For several decades, Buddy and Greer Garson Fogelson were an important part of Pecos National Historical Park and the Pecos community. Their generosity and philanthropy are still very much in evidence at the Park and in the communities where they lived, worked, and played.
From Oil Fields to Ranching
Col. Elijah Edwin "Buddy" Fogelson was born in Nebraska in 1900 but made his mark, and his fortune, speculating in the oil fields of Texas. Studying on his own, he passed the Texas bar exam to become a lawyer in 1927. After obtaining degrees from Texas Christian University and the U. S. Army School of Military Government at the University of Virginia, he served under General Dwight Eisenhower during World War II and helped implement an oil pipeline that facilitated the Allied invasion of Europe. He was recognized for his wartime work by the governments of France and Finland.
In 1941, Fogelson purchased the 5,500-acre Forked Lightning Ranch on the Pecos River, which had been operated as a dude ranch during the 1920s and '30s by Tex Austin. Soon thereafter, he began raising and breeding cattle for feed and show.
The Hollywood Connection
In addition to his interest in ranching, Fogelson loved music, opera, and the theater. In 1949 he met and married the actress Greer Garson. Garson described Buddy as "very quiet and very nice; exactly what I didn't expect from Texas. I expected someone a little loud and with big boots." Through the following decades, Buddy and Greer divided their time between Dallas and Forked Lightning, making the ranch the center of lavish social parties that attracted guests from the world of Hollywood, art, and finance.
Garson, already a major Hollywood star, had won the Oscar for Best Actress in 1942 for her rôle in Mrs. Miniver and went on to receive six more nominations for Best Actress over the next 18 years. Fogelson was also an aspiring actor, and in 1960, the same year Garson starred as Eleanor Roosevelt in the award-winning Sunrise at Campobello, he and Greer appeared together in brief cameo rôles in the movie Pepe. Unlike Sunrise, however, Pepe proved to be a major box-office flop. Commenting on his short-lived acting career, Fogelson remarked that he was probably "the only movie extra in the world in the 92 percent tax bracket."
Gee-Gee and Ack Ack
Initially, Fogelson raised and bred Hereford cattle at Forked Lightning, but in 1958 he bought a registered Santa Gertrudis bull named "Gee-Gee" and three heifers from the Winthrop Rockefeller herd in Arkansas. The Santa Gertrudis breed, a blend of Brahmin and Shorthorn, was originally developed on the King Ranch in Texas and was known for its ability to withstand harsh weather conditions. They thrived at Forked Lightning and became the foundation of a herd of Santa Gertrudis cattle as Forked Lightning cattle developed a reputation for quality beef foundation stock.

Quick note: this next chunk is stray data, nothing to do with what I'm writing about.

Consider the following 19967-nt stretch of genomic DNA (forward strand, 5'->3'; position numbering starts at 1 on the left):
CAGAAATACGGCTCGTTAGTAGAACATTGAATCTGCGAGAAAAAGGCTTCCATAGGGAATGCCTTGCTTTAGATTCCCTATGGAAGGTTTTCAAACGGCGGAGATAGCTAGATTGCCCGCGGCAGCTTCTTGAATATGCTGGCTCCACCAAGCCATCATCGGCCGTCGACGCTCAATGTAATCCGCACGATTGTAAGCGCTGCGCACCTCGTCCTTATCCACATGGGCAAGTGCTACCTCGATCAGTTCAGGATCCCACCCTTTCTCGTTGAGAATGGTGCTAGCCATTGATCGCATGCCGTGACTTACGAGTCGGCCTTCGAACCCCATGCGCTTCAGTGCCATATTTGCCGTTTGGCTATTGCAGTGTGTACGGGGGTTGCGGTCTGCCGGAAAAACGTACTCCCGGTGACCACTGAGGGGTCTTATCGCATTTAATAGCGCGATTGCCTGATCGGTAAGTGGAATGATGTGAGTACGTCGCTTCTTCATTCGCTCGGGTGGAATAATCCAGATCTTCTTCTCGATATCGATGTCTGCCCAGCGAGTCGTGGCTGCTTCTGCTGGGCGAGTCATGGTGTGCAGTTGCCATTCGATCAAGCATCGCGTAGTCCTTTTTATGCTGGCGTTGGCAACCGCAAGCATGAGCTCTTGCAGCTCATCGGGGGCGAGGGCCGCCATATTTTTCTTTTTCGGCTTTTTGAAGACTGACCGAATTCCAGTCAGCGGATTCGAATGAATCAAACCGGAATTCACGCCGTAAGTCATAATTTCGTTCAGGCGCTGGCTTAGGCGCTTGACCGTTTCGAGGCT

Fogelson was also well known as an owner and breeder of thoroughbred racehorses. In 1971 he purchased five-year-old "Ack Ack," who became the dominant thoroughbred of that year and received the 1971 Eclipse Award as "Horse of the Year."
Benefactors and Philanthropists
Buddy and Greer were also major philanthropists and patrons of the arts in Texas, New Mexico, and California. They established the Greer Garson Theater and the E. E. Fogelson Library at the College of Santa Fe, endowed scholarships for high school and college students, and established chairs in medicine at the University of Texas. In the 1980s, the Fogelsons donated a portion of land and contributed funding for the construction of the E. E. Fogelson Visitor Center at Pecos National Historical Park.
Buddy Fogelson died in Dallas in 1987, just three years after the Visitor Center was completed. In accordance with his will, the original 5,500 acre Forked Lightning Ranch passed to Greer and the later-acquired southern half of the ranch to his son Gayle. In 1990, Greer arranged for the sale of her portion of the ranch to The Conservation Fund, which donated it to the National Park Service to become part of Pecos National Historical Park. Greer Garson Fogelson died in Dallas in 1996, at the age of 96, and is interred there beside her husband.
Buddy and Greer Garson Fogelson added ranching, Hollywood glamor, and philanthropy to the many elements that make up the multi-faceted history of Pecos National Historical Park.
Last updated: November 26, 2019